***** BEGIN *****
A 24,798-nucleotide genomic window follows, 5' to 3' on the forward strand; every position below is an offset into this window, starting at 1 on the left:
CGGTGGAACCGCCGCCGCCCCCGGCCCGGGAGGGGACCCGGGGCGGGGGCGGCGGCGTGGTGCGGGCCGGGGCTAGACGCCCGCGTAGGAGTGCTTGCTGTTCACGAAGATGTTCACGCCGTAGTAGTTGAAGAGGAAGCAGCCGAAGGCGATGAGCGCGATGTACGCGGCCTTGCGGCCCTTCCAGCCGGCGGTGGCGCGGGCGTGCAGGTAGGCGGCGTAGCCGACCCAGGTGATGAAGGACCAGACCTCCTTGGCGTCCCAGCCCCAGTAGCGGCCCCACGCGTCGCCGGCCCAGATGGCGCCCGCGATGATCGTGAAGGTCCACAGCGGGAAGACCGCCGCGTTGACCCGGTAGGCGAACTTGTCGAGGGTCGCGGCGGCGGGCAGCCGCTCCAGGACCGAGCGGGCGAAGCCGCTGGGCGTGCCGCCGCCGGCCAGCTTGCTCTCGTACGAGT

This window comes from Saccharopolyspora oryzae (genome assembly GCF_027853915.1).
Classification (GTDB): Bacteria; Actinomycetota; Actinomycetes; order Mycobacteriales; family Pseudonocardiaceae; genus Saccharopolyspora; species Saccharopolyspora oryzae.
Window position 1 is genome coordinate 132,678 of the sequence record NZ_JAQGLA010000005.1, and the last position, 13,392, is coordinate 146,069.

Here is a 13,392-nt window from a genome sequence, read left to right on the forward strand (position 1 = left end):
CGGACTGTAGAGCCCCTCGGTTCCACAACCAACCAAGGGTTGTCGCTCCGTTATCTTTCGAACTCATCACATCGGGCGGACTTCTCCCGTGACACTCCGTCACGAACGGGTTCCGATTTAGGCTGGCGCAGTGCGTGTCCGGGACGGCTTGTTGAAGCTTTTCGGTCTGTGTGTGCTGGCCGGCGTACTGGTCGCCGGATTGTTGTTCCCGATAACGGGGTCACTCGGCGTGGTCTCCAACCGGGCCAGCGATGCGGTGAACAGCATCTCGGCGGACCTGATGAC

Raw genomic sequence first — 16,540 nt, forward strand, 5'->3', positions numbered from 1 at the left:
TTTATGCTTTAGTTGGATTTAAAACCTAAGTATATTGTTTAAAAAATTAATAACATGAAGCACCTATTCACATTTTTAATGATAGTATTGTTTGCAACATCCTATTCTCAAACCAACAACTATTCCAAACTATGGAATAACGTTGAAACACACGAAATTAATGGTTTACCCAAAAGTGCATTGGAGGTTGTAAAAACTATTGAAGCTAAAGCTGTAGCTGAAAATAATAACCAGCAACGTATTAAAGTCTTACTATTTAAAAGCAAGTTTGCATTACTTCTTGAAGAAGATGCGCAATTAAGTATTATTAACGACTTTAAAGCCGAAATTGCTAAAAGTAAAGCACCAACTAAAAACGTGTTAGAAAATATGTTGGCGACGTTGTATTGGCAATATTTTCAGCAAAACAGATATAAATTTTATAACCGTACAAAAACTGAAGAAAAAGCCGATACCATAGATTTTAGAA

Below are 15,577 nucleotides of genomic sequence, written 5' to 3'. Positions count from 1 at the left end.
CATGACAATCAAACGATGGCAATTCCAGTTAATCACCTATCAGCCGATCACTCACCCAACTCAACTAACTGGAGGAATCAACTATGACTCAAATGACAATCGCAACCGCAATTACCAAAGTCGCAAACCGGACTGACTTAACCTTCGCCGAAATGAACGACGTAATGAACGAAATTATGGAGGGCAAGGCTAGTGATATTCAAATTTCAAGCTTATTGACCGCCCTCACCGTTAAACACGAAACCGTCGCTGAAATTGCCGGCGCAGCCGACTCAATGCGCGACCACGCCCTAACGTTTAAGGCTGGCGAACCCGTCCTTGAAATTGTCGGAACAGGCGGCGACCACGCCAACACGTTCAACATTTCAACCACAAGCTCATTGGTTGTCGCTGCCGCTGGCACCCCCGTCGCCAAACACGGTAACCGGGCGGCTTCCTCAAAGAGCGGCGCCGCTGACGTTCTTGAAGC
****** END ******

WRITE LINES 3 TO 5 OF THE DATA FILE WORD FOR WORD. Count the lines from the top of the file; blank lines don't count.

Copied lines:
This window comes from Saccharopolyspora oryzae (genome assembly GCF_027853915.1).
Classification (GTDB): Bacteria; Actinomycetota; Actinomycetes; order Mycobacteriales; family Pseudonocardiaceae; genus Saccharopolyspora; species Saccharopolyspora oryzae.
Window position 1 is genome coordinate 132,678 of the sequence record NZ_JAQGLA010000005.1, and the last position, 13,392, is coordinate 146,069.